Underliving Our Lives

The Catholic spiritual tradition has long included the practice of the examination of conscience.  This exercise has traditionally included two questions: What did I do wrong and how have I failed?  In the Gospel, Jesus tells a parable that turns these two questions upside down (Matthew 25:14-30).  The parable describes three servants whose master entrusted each of them with a sum of money.  Two of the servants invested the money and were able to return a greater sum to the master. The other servant buried the money and returned to the master the same amount he was originally given.

The one who buried the money was surprised when the master reprimanded him for not investing the money and wondered what he had done wrong.  In fact he had not done anything wrong.  The problem was that he did not do anything right.   The servant was not dishonest.  He did not take advantage of other people.  His shortcoming was that he played it safe.  He buried the money in the ground.  In short, he under lived his life. Certainly the parable is not condoning being reckless with our lives and what we have.  It is about taking the lives and gifts that God has entrusted to us and using them to their fullest potential.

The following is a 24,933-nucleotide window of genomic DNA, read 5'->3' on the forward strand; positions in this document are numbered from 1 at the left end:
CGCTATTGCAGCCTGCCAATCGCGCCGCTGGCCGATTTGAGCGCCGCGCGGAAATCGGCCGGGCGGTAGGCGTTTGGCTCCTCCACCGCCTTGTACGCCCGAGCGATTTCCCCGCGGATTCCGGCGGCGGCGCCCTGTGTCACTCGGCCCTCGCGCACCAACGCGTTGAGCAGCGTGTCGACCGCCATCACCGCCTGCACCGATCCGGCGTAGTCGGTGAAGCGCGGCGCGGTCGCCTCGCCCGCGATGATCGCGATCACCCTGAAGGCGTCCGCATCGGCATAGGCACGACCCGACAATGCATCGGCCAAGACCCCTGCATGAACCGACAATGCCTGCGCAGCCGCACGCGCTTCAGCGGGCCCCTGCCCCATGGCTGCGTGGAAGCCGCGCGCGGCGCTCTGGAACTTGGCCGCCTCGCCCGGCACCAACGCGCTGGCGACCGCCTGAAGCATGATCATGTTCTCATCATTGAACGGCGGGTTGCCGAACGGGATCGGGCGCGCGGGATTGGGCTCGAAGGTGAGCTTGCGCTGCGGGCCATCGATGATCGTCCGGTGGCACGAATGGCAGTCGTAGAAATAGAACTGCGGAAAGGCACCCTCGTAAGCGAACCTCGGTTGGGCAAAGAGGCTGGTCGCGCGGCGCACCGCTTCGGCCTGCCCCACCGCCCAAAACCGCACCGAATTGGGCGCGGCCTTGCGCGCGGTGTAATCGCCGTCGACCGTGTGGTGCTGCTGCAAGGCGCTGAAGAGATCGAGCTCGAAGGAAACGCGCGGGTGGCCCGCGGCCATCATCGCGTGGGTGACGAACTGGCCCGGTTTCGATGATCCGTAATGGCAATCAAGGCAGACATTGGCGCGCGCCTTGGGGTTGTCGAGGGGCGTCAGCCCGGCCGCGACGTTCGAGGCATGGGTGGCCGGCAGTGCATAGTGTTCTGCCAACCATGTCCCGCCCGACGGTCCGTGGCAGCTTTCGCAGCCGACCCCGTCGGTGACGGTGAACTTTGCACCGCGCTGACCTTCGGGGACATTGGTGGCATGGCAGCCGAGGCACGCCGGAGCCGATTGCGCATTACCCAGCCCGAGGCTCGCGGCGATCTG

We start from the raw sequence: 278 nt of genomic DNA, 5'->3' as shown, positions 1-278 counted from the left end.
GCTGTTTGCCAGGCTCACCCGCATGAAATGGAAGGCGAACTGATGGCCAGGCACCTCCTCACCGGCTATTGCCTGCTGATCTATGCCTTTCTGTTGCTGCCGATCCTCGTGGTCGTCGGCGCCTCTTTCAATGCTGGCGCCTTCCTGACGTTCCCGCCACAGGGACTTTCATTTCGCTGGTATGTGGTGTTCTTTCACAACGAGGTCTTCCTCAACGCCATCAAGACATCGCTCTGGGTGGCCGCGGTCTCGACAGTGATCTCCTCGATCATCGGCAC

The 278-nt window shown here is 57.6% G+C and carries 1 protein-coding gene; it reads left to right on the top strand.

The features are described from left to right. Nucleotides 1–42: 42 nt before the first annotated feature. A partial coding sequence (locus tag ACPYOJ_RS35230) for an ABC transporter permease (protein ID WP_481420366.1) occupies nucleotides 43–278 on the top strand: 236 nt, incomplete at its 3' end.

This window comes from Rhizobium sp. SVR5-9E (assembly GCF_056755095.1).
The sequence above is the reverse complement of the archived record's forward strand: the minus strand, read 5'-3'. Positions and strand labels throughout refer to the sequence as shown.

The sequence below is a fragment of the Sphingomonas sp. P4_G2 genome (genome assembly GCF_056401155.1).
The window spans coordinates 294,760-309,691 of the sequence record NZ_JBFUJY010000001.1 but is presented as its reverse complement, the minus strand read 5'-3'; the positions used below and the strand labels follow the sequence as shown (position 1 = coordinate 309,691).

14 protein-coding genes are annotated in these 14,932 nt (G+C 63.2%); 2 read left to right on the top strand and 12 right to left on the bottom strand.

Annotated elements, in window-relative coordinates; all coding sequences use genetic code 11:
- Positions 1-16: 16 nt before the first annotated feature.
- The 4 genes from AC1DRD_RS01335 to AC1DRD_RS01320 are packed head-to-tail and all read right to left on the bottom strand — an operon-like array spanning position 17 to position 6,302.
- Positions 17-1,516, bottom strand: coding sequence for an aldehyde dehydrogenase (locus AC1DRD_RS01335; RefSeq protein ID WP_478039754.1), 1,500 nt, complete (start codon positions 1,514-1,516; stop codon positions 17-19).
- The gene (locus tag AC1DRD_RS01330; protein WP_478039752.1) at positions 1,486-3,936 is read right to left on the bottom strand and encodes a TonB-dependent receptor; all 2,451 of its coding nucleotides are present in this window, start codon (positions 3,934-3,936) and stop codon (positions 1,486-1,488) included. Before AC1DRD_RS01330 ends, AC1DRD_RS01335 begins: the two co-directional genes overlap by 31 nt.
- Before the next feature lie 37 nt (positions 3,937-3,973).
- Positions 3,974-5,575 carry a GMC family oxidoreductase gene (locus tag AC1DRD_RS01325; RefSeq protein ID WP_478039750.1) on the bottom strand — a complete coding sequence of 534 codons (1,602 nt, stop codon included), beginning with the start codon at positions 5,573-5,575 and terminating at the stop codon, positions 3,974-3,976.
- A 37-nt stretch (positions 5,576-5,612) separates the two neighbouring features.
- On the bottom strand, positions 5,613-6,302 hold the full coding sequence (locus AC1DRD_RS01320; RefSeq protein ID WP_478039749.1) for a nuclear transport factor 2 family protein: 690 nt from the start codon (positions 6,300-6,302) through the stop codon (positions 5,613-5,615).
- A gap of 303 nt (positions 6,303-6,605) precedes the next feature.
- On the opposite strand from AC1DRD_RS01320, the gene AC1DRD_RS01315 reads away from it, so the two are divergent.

Our lives are treasures that are to be invested in the wellbeing of others and of the world. We treat our lives like a buried treasure when we stop trying to improve, when our goal is to stay comfortable by never risking a deeper investment of ourselves.  Sometimes we bury the treasure of our lives because we are afraid of failing.  We will not fail if we never try.  A baseball player will never strike out if he stays in the dugout. He will never hit a homerun either.  A skater will never fall if she never enters the rink.  She also will never dazzle anyone with a beautiful dance.   We will never say the wrong thing or mess something up if we never speak or act.  We also will never be messengers of hope and instruments of transformation in our world.

So it’s not about what we did wrong or how we failed.  With the help of Jesus, it’s about what we did right because we tried.

Together in faith,

Very Rev. Christopher Smith, Rector